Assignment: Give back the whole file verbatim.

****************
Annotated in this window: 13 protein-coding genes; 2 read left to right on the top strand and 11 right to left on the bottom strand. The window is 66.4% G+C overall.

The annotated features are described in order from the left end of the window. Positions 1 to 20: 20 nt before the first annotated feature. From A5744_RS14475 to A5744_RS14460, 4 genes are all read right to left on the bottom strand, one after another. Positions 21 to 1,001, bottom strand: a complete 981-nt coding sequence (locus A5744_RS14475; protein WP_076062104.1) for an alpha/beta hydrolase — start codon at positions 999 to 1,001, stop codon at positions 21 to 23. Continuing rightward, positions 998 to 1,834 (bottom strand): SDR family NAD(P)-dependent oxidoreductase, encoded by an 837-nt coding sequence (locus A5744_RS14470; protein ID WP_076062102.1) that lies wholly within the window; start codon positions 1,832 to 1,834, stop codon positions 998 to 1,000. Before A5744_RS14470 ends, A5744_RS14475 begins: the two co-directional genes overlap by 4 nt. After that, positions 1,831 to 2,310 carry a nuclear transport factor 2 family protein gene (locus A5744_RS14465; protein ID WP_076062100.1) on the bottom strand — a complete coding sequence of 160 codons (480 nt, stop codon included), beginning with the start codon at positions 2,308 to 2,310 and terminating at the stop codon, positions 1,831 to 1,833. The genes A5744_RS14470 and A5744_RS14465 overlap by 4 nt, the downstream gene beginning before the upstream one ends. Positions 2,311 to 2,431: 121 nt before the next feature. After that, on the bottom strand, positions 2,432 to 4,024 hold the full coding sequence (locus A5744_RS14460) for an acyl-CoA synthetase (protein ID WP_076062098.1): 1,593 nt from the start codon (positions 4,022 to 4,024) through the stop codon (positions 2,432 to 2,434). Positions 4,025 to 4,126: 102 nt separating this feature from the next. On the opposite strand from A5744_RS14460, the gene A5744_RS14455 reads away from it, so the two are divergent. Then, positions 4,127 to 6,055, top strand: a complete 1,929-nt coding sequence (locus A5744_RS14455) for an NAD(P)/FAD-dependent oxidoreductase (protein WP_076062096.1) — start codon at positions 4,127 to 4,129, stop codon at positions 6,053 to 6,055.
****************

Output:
Annotated in this window: 13 protein-coding genes; 2 read left to right on the top strand and 11 right to left on the bottom strand. The window is 66.4% G+C overall.

The annotated features are described in order from the left end of the window. Positions 1 to 20: 20 nt before the first annotated feature. From A5744_RS14475 to A5744_RS14460, 4 genes are all read right to left on the bottom strand, one after another. Positions 21 to 1,001, bottom strand: a complete 981-nt coding sequence (locus A5744_RS14475; protein WP_076062104.1) for an alpha/beta hydrolase — start codon at positions 999 to 1,001, stop codon at positions 21 to 23. Continuing rightward, positions 998 to 1,834 (bottom strand): SDR family NAD(P)-dependent oxidoreductase, encoded by an 837-nt coding sequence (locus A5744_RS14470; protein ID WP_076062102.1) that lies wholly within the window; start codon positions 1,832 to 1,834, stop codon positions 998 to 1,000. Before A5744_RS14470 ends, A5744_RS14475 begins: the two co-directional genes overlap by 4 nt. After that, positions 1,831 to 2,310 carry a nuclear transport factor 2 family protein gene (locus A5744_RS14465; protein ID WP_076062100.1) on the bottom strand — a complete coding sequence of 160 codons (480 nt, stop codon included), beginning with the start codon at positions 2,308 to 2,310 and terminating at the stop codon, positions 1,831 to 1,833. The genes A5744_RS14470 and A5744_RS14465 overlap by 4 nt, the downstream gene beginning before the upstream one ends. Positions 2,311 to 2,431: 121 nt before the next feature. After that, on the bottom strand, positions 2,432 to 4,024 hold the full coding sequence (locus A5744_RS14460) for an acyl-CoA synthetase (protein ID WP_076062098.1): 1,593 nt from the start codon (positions 4,022 to 4,024) through the stop codon (positions 2,432 to 2,434). Positions 4,025 to 4,126: 102 nt separating this feature from the next. On the opposite strand from A5744_RS14460, the gene A5744_RS14455 reads away from it, so the two are divergent. Then, positions 4,127 to 6,055, top strand: a complete 1,929-nt coding sequence (locus A5744_RS14455) for an NAD(P)/FAD-dependent oxidoreductase (protein WP_076062096.1) — start codon at positions 4,127 to 4,129, stop codon at positions 6,053 to 6,055.